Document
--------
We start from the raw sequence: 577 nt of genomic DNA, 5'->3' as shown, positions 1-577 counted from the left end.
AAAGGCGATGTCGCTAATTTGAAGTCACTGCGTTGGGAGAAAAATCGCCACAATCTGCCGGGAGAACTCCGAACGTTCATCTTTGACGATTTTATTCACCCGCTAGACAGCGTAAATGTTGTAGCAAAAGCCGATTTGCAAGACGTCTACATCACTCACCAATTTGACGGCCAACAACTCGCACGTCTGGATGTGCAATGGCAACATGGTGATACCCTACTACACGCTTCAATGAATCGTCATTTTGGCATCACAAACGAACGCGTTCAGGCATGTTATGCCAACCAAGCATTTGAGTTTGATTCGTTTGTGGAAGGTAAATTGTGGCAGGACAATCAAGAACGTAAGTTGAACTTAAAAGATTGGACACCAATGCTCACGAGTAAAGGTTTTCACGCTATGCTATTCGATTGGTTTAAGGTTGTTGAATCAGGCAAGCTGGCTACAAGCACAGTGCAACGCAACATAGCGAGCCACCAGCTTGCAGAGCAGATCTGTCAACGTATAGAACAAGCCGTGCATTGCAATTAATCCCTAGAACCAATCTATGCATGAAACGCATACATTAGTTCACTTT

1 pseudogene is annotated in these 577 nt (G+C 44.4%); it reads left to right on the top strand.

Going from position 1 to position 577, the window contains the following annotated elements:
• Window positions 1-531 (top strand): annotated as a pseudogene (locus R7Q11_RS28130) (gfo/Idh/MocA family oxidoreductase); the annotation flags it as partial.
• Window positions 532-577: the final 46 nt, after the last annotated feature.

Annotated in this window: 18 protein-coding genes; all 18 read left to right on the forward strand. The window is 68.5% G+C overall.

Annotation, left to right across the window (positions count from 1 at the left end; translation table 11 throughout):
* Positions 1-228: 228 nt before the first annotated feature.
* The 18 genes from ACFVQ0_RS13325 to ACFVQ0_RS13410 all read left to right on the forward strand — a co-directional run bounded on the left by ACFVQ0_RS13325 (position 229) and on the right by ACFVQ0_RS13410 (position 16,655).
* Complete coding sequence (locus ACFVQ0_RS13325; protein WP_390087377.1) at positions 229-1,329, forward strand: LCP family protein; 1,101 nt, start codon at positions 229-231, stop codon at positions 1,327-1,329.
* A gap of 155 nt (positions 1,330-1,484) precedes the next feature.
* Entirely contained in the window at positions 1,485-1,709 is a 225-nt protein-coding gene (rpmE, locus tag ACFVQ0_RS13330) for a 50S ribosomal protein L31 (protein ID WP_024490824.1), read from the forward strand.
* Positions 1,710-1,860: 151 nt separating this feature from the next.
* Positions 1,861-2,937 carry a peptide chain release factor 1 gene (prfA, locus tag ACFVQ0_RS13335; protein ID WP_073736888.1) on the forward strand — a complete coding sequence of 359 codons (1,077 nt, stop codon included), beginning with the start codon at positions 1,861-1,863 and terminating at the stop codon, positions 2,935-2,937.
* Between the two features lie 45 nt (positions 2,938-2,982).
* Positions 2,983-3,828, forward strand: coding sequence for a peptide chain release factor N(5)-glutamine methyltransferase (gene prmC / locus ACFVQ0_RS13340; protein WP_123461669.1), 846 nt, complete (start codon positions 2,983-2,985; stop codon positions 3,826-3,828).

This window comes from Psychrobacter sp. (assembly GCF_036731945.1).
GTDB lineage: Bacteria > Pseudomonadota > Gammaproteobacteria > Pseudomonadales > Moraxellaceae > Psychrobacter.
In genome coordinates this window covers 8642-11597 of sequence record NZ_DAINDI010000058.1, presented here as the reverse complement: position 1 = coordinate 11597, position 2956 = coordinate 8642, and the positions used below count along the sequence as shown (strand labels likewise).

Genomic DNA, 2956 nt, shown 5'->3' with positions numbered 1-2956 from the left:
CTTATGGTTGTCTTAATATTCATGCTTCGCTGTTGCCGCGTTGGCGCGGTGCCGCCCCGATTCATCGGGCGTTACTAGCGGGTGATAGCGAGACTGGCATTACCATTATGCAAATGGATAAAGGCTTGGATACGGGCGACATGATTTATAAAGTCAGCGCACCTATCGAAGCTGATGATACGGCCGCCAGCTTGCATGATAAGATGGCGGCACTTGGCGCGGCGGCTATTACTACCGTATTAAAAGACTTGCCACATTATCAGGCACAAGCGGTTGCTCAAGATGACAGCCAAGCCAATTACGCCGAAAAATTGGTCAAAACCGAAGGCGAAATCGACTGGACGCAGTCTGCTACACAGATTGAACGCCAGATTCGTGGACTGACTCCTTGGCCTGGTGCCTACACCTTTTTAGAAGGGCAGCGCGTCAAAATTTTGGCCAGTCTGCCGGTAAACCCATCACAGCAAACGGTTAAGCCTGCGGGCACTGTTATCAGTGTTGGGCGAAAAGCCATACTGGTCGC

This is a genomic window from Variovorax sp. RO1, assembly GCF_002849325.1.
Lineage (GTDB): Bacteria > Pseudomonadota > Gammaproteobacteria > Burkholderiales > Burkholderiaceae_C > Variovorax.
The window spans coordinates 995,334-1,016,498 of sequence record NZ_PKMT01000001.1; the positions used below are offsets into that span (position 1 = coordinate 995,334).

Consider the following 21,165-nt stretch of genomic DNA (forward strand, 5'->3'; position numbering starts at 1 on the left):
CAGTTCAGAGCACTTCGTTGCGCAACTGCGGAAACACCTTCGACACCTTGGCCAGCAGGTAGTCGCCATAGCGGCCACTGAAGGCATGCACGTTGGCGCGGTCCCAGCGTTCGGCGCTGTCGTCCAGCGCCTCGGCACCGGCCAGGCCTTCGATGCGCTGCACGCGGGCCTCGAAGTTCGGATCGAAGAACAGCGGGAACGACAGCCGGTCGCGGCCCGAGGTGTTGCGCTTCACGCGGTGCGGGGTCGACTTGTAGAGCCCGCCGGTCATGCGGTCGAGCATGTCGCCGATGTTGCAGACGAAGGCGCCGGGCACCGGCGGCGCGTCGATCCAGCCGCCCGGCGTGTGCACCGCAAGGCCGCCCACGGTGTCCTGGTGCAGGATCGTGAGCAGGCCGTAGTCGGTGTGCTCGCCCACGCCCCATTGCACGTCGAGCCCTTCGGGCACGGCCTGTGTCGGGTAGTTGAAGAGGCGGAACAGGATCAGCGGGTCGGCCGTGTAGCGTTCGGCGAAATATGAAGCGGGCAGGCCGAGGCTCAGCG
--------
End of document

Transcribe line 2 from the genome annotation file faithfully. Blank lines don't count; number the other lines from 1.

AAAGGCGATGTCGCTAATTTGAAGTCACTGCGTTGGGAGAAAAATCGCCACAATCTGCCGGGAGAACTCCGAACGTTCATCTTTGACGATTTTATTCACCCGCTAGACAGCGTAAATGTTGTAGCAAAAGCCGATTTGCAAGACGTCTACATCACTCACCAATTTGACGGCCAACAACTCGCACGTCTGGATGTGCAATGGCAACATGGTGATACCCTACTACACGCTTCAATGAATCGTCATTTTGGCATCACAAACGAACGCGTTCAGGCATGTTATGCCAACCAAGCATTTGAGTTTGATTCGTTTGTGGAAGGTAAATTGTGGCAGGACAATCAAGAACGTAAGTTGAACTTAAAAGATTGGACACCAATGCTCACGAGTAAAGGTTTTCACGCTATGCTATTCGATTGGTTTAAGGTTGTTGAATCAGGCAAGCTGGCTACAAGCACAGTGCAACGCAACATAGCGAGCCACCAGCTTGCAGAGCAGATCTGTCAACGTATAGAACAAGCCGTGCATTGCAATTAATCCCTAGAACCAATCTATGCATGAAACGCATACATTAGTTCACTTT